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The holiday season is almost upon us and after spending a good portion of the year couped up at home experiencing cabin fever, it’s now time to plan that well-deserved getaway. However, during a time of economic uncertainty, finding money to pay for that holiday can be challenging, and withdrawing money from the loan on your home may not be the way to go.

Let’s look at the pros and cons of redrawing on your home loan.

What is a redraw facility?

A redraw facility gives access to any extra repayments you may have made on certain types of loans. Commonly, these are home loans and personal loans, with account-holders able to withdraw some of the money already repaid as loan payments. The balance in a redraw facility consists of extra payments made towards paying off a loan, on top of the bank’s required minimum repayments.

Potential drawbacks

Having a good idea of how you might use a redraw facility is important. Depending on your circumstances, however, there may be drawbacks to using a redraw facility:

  • Fees. Some lenders may charge a fee for each redraw you seek to make.
  • Withdrawal restrictions. Limits might apply to how many redraws you can perform each year, or to how much money you can redraw at once. However, making it more difficult to redraw funds on a regular basis may not be such a bad thing if it deters you from redrawing too often, as this could potentially help you save money in the long run.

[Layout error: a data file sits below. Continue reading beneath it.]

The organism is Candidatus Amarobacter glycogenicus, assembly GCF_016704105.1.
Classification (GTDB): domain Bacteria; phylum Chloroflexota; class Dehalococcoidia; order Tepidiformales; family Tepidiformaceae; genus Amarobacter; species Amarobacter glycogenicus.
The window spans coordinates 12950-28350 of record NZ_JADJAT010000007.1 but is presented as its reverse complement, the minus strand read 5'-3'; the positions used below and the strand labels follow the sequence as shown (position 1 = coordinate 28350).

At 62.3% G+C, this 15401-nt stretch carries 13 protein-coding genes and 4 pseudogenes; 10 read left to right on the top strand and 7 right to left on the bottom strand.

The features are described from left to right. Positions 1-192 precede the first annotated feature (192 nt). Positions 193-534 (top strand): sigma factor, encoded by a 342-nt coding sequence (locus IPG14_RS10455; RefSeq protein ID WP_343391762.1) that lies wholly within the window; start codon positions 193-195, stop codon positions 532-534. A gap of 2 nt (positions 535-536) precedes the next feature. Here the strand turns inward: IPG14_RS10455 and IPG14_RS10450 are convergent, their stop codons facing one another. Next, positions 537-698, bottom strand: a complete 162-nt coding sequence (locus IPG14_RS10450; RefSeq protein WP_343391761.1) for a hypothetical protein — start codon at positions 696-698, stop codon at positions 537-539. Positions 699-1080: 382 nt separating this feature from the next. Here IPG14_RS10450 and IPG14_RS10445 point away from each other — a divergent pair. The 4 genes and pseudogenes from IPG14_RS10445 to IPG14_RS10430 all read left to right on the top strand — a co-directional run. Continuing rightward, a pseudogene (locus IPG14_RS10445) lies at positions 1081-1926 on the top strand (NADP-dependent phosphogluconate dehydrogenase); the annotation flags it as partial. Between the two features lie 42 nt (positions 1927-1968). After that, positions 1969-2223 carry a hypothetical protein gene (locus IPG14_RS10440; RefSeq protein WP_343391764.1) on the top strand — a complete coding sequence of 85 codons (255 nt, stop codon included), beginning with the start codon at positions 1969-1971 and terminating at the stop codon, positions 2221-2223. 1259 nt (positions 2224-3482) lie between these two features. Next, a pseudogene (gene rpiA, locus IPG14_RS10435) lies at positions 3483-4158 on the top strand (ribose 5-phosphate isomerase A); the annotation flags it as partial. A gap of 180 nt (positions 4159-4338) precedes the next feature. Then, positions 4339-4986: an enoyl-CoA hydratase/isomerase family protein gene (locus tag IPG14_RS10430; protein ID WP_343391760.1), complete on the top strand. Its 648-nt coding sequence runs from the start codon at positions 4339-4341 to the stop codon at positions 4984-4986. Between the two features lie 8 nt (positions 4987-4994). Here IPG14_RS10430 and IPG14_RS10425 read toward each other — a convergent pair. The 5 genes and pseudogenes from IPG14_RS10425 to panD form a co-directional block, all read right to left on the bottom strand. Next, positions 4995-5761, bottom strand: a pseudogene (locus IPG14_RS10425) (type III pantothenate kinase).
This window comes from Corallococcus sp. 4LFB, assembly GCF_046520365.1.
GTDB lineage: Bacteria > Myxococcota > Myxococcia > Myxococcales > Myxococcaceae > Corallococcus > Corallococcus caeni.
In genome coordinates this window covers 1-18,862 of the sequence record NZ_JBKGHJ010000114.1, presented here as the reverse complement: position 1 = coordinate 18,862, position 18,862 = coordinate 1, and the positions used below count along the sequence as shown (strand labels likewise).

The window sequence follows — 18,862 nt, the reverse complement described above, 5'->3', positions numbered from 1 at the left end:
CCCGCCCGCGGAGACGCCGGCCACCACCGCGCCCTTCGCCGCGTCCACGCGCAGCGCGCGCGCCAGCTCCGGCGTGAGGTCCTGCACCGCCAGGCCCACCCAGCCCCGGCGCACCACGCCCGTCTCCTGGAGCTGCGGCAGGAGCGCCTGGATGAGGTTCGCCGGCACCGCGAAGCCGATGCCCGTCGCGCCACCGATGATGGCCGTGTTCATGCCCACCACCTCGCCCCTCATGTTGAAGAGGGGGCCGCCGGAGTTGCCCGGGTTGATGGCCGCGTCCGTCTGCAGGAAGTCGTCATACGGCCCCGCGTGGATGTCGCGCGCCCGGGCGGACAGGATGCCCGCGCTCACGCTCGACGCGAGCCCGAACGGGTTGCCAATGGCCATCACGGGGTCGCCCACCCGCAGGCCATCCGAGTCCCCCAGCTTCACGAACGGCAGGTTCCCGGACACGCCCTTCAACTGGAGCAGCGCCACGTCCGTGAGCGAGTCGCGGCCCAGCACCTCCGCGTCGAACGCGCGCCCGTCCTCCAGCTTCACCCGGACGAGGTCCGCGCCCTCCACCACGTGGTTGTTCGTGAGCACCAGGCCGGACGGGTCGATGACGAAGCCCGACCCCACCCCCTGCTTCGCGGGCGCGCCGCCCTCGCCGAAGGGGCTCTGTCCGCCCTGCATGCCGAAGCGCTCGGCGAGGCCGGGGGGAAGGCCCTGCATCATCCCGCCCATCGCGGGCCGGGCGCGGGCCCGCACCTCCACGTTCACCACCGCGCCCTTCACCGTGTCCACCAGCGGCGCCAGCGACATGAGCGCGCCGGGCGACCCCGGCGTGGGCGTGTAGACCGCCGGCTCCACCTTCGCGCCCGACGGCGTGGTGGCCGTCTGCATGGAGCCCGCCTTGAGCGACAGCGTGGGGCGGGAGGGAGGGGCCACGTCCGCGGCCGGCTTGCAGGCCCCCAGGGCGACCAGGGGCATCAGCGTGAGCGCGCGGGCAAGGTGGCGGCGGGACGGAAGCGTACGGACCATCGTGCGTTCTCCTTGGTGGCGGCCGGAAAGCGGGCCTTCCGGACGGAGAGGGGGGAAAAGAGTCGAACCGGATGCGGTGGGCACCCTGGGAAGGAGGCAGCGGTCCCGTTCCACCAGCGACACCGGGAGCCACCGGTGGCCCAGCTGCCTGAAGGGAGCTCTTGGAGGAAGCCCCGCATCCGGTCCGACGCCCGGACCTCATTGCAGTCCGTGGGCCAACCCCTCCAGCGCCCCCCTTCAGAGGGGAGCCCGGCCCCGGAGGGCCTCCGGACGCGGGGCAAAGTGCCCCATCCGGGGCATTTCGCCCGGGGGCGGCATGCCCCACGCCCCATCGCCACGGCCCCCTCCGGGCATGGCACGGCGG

• Ease of use. Despite withdrawal restrictions, some homeowners might still find it too convenient to have access to use a redraw facility. By withdrawing extra payments against your loan, you may reduce your long-term savings achieved.

Potential benefits of a redraw facility

Depending on your circumstances, there may be benefits to using a redraw facility:

  • Flexibility. Being able to redraw extra repayments on your home loan may be helpful, particularly in an emergency.
  • Compound interest. You would reduce the effect of compound interest on your repayments. With interest charged on your home loan likely to be higher than interest received from a cash savings account, more interest may be saved than would otherwise be earned in a savings account.
  • Long-term savings. Depending on your situation and how you use the redraw facility, you may pay less interest on your mortgage long-term.

So if you already have a redraw facility or are planning to apply for a loan with a redraw facility, it is worth checking with your lender to confirm the details of any restrictions, fees or other important terms and conditions that may apply to it.

Let us walk you through your options to help you find the right solution. Speak to one of our experts today.

SOURCE: CANSTAR